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I'm converting a List<string> into a byte array like this:

Byte[] bArray = userList
                .SelectMany(s => System.Text.Encoding.ASCII.GetByte(s))
                .ToArray();

How can I convert it back to a List<string>? I tried using ASCII.GetString(s) in the code above, but GetString expected a byte[], not a single byte.

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1  
You need some way to split your giant byte stream into multiple strings. –  SLaks Jan 30 '12 at 0:12
    
Something like bArray.ToList()? Or does your original list have multiple strings in it? –  M.Babcock Jan 30 '12 at 0:13
    
The original list has multiple strings but I'm not sure how to split it. Alternatively, is there a better way to convert a list of strings to/from a byte array or stream? –  Skoder Jan 30 '12 at 0:14
    
Why are you doing this again? –  H.B. Jan 30 '12 at 0:14
4  
@Skoder, is there a better way to convert a list of strings to/from a byte array or stream Yes this is called serialization –  L.B Jan 30 '12 at 0:17
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4 Answers 4

up vote 5 down vote accepted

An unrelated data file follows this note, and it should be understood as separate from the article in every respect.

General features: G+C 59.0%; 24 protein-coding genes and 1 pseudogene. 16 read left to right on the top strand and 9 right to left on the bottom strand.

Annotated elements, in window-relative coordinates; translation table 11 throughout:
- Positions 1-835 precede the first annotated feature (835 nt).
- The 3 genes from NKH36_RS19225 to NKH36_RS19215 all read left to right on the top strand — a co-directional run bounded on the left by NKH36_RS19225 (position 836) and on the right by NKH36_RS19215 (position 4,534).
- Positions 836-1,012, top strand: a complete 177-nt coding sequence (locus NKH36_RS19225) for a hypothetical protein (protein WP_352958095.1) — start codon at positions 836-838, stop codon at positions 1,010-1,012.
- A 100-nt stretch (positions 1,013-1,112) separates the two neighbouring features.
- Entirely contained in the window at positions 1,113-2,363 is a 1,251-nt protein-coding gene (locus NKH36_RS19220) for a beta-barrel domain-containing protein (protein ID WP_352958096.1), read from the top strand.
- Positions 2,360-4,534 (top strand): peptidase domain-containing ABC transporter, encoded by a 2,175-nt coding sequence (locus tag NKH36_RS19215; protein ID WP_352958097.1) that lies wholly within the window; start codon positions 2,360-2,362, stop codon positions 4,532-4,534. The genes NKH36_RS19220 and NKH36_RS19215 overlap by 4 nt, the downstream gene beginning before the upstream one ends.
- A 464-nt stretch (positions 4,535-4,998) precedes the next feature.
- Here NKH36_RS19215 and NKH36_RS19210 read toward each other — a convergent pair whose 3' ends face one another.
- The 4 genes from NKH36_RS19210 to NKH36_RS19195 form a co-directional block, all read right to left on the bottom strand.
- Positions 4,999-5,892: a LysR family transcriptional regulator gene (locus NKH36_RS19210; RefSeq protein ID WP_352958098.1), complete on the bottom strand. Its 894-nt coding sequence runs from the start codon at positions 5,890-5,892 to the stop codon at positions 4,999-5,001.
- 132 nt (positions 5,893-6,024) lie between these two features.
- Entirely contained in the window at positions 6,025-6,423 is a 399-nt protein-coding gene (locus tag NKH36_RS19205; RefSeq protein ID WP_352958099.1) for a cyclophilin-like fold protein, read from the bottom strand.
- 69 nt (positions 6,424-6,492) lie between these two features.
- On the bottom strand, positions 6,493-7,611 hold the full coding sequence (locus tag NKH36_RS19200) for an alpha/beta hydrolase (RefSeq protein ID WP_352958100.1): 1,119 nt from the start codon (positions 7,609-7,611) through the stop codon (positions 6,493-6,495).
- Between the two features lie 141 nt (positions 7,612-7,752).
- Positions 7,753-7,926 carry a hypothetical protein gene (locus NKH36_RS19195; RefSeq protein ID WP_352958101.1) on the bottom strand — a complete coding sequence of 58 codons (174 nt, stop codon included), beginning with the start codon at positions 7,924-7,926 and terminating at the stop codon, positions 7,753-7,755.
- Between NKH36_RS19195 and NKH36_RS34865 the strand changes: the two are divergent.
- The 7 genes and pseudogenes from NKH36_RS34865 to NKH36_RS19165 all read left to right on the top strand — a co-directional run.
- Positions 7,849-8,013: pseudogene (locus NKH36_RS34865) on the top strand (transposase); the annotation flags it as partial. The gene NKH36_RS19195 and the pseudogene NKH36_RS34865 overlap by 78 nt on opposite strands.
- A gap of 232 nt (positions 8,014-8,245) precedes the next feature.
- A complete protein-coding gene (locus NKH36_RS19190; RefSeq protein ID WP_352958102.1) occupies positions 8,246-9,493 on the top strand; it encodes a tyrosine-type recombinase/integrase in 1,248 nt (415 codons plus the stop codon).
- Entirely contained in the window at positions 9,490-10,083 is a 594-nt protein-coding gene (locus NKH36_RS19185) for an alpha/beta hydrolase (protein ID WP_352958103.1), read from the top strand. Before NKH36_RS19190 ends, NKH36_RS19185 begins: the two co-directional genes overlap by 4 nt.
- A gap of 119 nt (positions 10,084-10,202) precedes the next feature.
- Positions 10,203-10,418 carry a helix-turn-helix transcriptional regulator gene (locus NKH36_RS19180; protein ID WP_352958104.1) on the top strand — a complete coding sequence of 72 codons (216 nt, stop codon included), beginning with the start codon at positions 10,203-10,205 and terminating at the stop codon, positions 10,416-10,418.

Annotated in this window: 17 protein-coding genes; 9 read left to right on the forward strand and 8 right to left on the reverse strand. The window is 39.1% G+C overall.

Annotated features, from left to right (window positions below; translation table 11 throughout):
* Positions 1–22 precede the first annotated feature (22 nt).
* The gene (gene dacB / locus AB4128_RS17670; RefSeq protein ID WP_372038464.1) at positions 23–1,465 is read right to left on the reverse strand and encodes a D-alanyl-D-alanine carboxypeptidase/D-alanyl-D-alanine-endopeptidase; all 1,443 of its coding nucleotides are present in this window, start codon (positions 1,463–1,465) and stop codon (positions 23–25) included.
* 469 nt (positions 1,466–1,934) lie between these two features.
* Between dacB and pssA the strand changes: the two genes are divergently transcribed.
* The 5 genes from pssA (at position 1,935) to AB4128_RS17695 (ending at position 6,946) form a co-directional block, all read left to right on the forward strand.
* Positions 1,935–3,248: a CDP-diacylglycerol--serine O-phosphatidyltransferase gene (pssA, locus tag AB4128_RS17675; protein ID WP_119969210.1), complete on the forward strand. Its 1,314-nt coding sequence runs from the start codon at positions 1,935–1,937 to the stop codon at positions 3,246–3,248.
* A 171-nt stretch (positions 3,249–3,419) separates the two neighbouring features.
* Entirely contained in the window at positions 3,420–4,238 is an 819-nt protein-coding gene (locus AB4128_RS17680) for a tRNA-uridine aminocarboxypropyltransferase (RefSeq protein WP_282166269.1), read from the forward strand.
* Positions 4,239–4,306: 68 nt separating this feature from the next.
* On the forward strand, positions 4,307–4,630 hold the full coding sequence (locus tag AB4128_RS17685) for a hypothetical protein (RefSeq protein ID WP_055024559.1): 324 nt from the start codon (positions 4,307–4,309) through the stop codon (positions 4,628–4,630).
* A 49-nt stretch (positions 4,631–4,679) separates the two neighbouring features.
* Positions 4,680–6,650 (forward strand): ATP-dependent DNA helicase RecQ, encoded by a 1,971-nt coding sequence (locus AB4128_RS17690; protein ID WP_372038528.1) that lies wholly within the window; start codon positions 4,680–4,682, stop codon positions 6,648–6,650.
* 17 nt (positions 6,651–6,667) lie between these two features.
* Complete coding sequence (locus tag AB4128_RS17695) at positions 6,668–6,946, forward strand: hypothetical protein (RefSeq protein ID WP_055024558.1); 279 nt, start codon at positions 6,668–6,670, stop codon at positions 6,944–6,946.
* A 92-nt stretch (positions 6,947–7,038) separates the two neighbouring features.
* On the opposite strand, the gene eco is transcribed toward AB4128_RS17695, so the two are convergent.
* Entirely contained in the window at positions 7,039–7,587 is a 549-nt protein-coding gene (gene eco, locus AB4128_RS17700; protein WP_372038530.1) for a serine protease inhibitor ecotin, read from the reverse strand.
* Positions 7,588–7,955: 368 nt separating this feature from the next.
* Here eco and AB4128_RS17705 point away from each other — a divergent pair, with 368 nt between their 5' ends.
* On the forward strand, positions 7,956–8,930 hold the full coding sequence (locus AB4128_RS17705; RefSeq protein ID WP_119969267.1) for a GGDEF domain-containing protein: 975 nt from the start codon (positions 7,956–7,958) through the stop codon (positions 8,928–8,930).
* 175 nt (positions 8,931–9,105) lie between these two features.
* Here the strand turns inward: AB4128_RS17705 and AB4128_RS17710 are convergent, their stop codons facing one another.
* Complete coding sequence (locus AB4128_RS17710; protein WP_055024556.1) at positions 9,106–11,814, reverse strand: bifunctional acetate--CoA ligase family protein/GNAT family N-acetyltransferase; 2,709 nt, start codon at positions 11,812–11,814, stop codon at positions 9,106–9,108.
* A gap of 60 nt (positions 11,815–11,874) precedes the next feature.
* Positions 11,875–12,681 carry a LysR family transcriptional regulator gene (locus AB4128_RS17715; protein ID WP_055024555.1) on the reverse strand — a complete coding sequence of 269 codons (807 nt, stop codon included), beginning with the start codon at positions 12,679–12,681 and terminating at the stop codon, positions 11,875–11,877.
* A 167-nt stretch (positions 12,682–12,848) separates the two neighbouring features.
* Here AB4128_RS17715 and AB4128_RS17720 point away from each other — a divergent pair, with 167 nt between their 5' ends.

It's not possible to reverse your algorithm.

The problem can be seen if you consider what happens when you have two users called "ab" and "c". This will give the exact same bytes as if you have two users called "a" and "bc". There is no way to distinguish between these two cases with your approach.

Instead of inventing your own serialization format you could just the serialization that is built into the .NET framework, such as the BinaryFormatter.

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Thanks, I'll use a serializer. Since I had the code above, I thought I may have been missing something simple in order to reverse the process. I'll accept your answer in a few minutes. –  Skoder Jan 30 '12 at 0:21
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You need to insert a delimter between your strings so that you can split the big byte array back into the original users. The delimiter should be a character which cannot be part of a user name.

Example (assuming | cannot be part of a user name):

var bytes = System.Text.Encoding.ASCII.GetByte(string.Join("|", userList.ToArray()));
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You can't do this since the delimiters of the array structure were lost in the SelectMany method.

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As a bit of a sidenote, if you preserve the zero-byte string termination you can easily concatenate the strings and extract all information, e.g.

Byte[] bArray = userList
    .SelectMany(s => System.Text.Encoding.ASCII.GetBytes(s + '\0')) // Add 0 byte
    .ToArray();

List<string> names = new List<string>();
for (int i = 0; i < bArray.Length; i++)
{
    int end = i;
    while (bArray[end] != 0) // Scan for zero byte
        end++;
    var length = end - i;
    var word = new byte[length];
    Array.Copy(bArray, i, word, 0, length);
    names.Add(ASCIIEncoding.ASCII.GetString(word));
    i += length;
}
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